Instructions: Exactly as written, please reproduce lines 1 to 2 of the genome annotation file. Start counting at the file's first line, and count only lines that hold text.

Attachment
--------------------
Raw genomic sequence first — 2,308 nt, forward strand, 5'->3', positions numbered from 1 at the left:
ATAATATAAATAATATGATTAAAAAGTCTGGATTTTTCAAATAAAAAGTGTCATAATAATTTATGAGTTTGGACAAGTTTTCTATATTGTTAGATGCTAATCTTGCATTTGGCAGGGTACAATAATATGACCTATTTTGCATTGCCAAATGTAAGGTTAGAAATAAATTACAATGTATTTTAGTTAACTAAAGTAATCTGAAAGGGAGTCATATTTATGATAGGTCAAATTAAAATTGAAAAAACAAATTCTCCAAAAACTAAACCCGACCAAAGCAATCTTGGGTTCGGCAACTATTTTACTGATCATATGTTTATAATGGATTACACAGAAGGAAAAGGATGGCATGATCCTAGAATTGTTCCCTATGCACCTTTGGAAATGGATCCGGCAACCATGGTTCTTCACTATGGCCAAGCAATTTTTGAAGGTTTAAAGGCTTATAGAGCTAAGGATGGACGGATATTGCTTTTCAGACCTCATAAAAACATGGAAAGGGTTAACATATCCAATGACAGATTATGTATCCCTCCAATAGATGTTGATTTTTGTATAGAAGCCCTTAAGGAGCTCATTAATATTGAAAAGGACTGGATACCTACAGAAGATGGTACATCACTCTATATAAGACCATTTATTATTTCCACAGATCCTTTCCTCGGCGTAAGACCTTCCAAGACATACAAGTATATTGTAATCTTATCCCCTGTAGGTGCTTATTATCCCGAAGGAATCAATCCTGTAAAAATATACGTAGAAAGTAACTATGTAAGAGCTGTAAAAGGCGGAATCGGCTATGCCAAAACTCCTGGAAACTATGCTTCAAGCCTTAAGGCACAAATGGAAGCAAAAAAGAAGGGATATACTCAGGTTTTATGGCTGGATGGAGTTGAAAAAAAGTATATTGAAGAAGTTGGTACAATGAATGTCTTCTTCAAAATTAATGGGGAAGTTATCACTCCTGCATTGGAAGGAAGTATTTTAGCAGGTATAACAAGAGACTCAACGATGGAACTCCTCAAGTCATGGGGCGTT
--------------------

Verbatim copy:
Raw genomic sequence first — 2,308 nt, forward strand, 5'->3', positions numbered from 1 at the left:
ATAATATAAATAATATGATTAAAAAGTCTGGATTTTTCAAATAAAAAGTGTCATAATAATTTATGAGTTTGGACAAGTTTTCTATATTGTTAGATGCTAATCTTGCATTTGGCAGGGTACAATAATATGACCTATTTTGCATTGCCAAATGTAAGGTTAGAAATAAATTACAATGTATTTTAGTTAACTAAAGTAATCTGAAAGGGAGTCATATTTATGATAGGTCAAATTAAAATTGAAAAAACAAATTCTCCAAAAACTAAACCCGACCAAAGCAATCTTGGGTTCGGCAACTATTTTACTGATCATATGTTTATAATGGATTACACAGAAGGAAAAGGATGGCATGATCCTAGAATTGTTCCCTATGCACCTTTGGAAATGGATCCGGCAACCATGGTTCTTCACTATGGCCAAGCAATTTTTGAAGGTTTAAAGGCTTATAGAGCTAAGGATGGACGGATATTGCTTTTCAGACCTCATAAAAACATGGAAAGGGTTAACATATCCAATGACAGATTATGTATCCCTCCAATAGATGTTGATTTTTGTATAGAAGCCCTTAAGGAGCTCATTAATATTGAAAAGGACTGGATACCTACAGAAGATGGTACATCACTCTATATAAGACCATTTATTATTTCCACAGATCCTTTCCTCGGCGTAAGACCTTCCAAGACATACAAGTATATTGTAATCTTATCCCCTGTAGGTGCTTATTATCCCGAAGGAATCAATCCTGTAAAAATATACGTAGAAAGTAACTATGTAAGAGCTGTAAAAGGCGGAATCGGCTATGCCAAAACTCCTGGAAACTATGCTTCAAGCCTTAAGGCACAAATGGAAGCAAAAAAGAAGGGATATACTCAGGTTTTATGGCTGGATGGAGTTGAAAAAAAGTATATTGAAGAAGTTGGTACAATGAATGTCTTCTTCAAAATTAATGGGGAAGTTATCACTCCTGCATTGGAAGGAAGTATTTTAGCAGGTATAACAAGAGACTCAACGATGGAACTCCTCAAGTCATGGGGCGTT